Open Road is helping in a somewhat similar fashion with Keeler, led by CEO Jesse Hord. In May, Hord said he took a call from Ed McGill, who along with partners owned BMW of Ridgefield in Connecticut, and he told him they were considering selling the store.
“I knew the operations, knew what a great market it was and figured that I had to find a way to do it,” said Hord, whose group operates five dealerships and sells Mercedes-Benz, BMW, Mini, Honda, Alfa Romeo and Maserati brands in New York.
But Hord said he already had some capital expenditures lined up for the Keeler stores, including manufacturer image-compliance upgrades and that doing it all would have been a stretch. Hord said Ryan Kerrigan of Kerrigan Advisors connected him with Chelline.
“And Eric and I had a long conversation about the industry and the business and the opportunity and I felt very comfortable,” Hord said. “And as we went along, we were able to put the transaction together. And we’re thrilled, one, with this initial transaction, and then what we have planned down the road, which is kind of building a big regional platform in the luxury and import space.”
Hord, who is dealer operator of the newly acquired BMW store, said he hopes with Open Road’s partnership to expand in areas such as New York’s Hudson Valley, in Albany, N.Y., and down into Connecticut and the Northeast.
Batchelor said Open Road’s business plan in part focuses on partnering with strong dealers and going out and buying dealerships “in the surrounding area where there’s upside.”
Open Road also makes minority investments into dealerships, which was the case with Pritchard Cos., a family-run, 108-year-old business now into its fifth generation.
CEO Joe Pritchard said his company had been talking with Open Road since late 2019 following a family meeting about the future of its business and the industry. “We looked out on the horizon to see the changes that we were going to embrace in our industry and decided to search for a capital partner to help us fund that growth,” Pritchard said. “But we just didn’t want to include capital, as we would put it. There’s plenty of capital on the streets right now and back then, but we were looking for a strategic partner that had the same vision that we did.”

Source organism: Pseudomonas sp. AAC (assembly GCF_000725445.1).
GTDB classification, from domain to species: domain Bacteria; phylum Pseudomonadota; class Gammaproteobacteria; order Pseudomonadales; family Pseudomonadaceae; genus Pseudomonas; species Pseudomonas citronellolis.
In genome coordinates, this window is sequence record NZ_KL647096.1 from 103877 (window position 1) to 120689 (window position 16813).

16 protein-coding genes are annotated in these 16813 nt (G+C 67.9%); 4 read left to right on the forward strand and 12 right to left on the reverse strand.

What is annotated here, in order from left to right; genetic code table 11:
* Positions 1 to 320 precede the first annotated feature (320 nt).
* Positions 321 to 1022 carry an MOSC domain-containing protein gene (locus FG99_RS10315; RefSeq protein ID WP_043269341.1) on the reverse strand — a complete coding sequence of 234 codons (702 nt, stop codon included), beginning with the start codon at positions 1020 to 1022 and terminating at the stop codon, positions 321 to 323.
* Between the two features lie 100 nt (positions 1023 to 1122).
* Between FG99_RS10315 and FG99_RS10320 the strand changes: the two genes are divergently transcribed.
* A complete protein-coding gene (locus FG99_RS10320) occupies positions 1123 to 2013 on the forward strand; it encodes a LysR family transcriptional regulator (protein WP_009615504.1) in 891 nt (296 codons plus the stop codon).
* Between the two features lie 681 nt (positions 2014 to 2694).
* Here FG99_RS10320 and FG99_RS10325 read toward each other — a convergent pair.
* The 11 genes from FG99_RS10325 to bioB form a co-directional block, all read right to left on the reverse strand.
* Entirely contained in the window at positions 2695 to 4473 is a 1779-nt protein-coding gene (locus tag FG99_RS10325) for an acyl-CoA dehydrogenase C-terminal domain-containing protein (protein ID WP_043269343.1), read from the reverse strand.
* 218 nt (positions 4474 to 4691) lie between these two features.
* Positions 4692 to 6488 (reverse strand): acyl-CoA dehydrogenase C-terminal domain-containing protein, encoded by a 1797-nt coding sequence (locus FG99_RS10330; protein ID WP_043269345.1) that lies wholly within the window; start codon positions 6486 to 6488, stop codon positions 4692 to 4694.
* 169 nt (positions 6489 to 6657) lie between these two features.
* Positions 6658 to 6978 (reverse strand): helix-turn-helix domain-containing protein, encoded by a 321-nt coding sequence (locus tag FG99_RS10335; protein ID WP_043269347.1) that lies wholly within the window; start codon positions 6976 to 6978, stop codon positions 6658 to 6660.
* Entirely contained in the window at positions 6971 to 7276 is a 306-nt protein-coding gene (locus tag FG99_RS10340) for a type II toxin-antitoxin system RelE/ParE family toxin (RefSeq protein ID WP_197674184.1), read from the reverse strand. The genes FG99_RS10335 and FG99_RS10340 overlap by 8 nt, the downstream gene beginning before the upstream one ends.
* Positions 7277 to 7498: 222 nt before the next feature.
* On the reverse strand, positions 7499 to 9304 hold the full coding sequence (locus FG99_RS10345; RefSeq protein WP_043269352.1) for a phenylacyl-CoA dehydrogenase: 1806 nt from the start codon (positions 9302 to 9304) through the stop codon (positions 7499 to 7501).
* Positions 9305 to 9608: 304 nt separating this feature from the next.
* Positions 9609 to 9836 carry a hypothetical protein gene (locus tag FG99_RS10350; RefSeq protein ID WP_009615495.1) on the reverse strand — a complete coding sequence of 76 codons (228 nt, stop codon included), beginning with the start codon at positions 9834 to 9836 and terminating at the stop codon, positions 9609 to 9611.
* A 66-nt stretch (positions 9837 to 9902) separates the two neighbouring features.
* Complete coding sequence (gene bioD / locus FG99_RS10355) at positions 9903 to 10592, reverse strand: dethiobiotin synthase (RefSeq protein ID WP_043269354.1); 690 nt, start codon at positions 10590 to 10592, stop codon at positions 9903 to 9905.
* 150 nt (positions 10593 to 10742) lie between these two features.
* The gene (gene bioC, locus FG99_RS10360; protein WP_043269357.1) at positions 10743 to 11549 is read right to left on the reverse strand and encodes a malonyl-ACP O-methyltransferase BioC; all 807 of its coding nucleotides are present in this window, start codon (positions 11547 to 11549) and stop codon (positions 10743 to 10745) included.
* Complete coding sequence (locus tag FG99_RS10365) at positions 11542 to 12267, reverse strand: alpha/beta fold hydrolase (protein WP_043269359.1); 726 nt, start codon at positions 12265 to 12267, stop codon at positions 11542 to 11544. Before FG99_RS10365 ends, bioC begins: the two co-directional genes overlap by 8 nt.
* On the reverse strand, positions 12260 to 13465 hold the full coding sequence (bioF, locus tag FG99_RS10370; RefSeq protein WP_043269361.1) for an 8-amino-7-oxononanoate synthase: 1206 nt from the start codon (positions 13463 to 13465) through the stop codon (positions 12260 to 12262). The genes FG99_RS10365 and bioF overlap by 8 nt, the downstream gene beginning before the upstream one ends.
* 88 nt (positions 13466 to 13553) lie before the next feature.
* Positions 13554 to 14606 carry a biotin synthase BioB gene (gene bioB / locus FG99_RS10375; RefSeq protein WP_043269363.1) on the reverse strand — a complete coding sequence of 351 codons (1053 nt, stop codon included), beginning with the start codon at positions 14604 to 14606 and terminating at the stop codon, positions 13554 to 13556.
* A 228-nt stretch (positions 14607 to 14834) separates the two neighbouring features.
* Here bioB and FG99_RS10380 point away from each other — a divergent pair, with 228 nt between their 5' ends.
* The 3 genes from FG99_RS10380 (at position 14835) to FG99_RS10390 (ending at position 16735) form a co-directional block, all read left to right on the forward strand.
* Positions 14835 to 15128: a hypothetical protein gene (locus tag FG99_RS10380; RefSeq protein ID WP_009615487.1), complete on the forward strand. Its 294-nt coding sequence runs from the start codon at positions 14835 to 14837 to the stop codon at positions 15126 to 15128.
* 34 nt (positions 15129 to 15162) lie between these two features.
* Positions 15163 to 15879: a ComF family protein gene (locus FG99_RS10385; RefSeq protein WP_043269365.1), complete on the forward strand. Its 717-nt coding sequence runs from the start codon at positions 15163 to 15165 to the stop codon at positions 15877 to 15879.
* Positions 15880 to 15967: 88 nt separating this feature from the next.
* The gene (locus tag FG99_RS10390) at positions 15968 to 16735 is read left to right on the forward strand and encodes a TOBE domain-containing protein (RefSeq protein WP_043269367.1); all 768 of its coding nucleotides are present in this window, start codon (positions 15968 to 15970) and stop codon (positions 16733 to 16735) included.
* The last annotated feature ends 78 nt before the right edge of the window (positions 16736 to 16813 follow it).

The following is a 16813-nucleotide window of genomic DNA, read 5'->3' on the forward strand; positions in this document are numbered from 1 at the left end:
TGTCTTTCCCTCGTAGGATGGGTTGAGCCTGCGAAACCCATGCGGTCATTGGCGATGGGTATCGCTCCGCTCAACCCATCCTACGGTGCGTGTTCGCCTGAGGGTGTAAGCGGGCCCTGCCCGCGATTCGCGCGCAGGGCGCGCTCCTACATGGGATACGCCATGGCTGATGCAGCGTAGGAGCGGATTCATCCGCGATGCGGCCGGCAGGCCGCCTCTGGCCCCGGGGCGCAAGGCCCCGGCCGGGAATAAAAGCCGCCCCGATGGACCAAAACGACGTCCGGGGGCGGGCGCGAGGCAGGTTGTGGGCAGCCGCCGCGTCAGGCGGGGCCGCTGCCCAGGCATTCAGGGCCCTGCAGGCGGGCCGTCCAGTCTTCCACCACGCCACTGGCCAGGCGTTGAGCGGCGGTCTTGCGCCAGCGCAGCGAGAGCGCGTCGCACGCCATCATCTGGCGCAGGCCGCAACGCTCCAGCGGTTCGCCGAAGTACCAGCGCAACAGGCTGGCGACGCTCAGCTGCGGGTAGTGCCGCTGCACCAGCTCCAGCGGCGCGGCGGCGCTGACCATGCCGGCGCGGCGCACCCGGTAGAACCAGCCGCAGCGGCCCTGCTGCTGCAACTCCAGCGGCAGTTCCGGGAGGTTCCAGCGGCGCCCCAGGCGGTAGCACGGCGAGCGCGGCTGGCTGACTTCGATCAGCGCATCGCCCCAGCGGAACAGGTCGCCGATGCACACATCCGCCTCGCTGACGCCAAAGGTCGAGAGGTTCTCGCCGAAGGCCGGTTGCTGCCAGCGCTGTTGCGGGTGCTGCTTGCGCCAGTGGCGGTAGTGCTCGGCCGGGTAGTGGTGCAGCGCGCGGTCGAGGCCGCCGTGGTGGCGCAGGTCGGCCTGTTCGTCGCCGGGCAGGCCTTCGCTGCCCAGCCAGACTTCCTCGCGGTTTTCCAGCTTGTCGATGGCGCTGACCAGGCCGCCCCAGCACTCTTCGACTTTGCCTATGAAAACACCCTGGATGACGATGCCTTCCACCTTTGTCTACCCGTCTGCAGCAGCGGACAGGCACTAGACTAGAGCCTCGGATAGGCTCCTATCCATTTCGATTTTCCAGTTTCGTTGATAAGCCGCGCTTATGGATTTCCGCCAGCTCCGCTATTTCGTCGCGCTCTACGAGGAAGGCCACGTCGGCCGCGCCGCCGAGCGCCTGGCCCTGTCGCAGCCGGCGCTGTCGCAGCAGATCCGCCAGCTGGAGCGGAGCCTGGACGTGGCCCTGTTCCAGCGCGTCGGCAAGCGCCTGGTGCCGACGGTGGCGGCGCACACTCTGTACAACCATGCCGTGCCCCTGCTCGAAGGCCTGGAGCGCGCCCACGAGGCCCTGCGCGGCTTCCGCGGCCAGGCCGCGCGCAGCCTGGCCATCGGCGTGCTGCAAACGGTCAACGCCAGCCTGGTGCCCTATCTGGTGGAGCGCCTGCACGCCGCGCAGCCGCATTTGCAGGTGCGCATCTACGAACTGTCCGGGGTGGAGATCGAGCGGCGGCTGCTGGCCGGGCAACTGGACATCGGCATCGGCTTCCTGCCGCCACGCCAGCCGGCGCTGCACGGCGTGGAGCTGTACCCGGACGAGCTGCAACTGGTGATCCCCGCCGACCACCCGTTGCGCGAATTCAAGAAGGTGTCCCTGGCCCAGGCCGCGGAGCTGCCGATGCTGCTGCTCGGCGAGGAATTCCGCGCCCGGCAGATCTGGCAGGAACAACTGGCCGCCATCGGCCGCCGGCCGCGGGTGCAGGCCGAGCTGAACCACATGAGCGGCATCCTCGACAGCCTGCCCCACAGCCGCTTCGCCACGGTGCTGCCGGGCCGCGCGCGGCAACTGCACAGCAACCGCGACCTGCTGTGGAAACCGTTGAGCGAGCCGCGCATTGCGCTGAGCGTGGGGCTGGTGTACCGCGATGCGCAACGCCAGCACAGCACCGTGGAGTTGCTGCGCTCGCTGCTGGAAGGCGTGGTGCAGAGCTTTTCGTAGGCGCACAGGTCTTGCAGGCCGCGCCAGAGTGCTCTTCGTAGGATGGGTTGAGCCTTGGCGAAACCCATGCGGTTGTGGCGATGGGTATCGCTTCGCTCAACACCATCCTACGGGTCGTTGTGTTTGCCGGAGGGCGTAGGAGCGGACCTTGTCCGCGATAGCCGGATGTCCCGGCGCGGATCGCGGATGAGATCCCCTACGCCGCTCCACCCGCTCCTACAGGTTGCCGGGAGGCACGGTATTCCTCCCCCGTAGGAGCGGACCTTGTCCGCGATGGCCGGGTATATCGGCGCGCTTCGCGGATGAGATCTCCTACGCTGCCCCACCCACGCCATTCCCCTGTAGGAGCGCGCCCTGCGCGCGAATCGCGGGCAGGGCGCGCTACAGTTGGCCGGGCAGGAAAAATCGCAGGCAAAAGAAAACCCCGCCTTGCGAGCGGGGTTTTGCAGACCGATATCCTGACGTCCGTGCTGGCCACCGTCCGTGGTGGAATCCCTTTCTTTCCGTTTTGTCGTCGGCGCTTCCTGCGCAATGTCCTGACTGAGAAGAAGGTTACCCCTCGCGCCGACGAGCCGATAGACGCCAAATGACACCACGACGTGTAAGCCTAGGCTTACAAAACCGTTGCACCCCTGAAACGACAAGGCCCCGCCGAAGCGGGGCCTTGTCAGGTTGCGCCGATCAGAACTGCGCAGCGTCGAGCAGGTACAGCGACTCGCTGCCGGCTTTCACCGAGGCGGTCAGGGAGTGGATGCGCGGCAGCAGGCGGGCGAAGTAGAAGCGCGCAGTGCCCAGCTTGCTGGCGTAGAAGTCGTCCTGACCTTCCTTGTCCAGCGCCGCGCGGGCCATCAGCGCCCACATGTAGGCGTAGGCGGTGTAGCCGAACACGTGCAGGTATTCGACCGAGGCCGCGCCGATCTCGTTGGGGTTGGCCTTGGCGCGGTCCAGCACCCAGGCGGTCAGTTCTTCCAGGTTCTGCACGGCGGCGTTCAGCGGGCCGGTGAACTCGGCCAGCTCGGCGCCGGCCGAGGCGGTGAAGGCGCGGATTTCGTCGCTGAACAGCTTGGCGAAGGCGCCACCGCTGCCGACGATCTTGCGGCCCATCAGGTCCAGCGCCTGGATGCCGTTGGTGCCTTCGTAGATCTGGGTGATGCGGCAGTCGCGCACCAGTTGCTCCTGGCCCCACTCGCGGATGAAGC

He said they found that in Open Road.
Pritchard said the company has seven franchised dealerships in Iowa that focus on commercial and fleet sales.
More than 85 percent of its revenue is generated from the commercial side, and it also operates a fleet management finance company.
Pritchard said the minority position with a partner also was attractive.
“We don’t want to give control up of the family business,” he said.
To Open Road, the commercial-focused business was appealing, Batchelor said, adding that its partnership has helped to provide lower financing rates to Pritchard Cos.
“All the money we put in went onto the balance sheet and it gives them the floorplan credit line that allows them to, I think, to eventually quadruple sales,” Batchelor said.
Pritchard Cos. COO Angela Pritchard Spiteri, part of the fifth generation working in the family business along with two siblings, said the Open Road partnership not only gives them “third-party eyes on the business,” but will help them as they transition over time from a single-generational owner to multiple owners.
“Our goal out of this is how to learn a lot about what we want the company to become, to put a growth path in place that allows us to get there and gives us, again, options at the end of that pathway,” she said.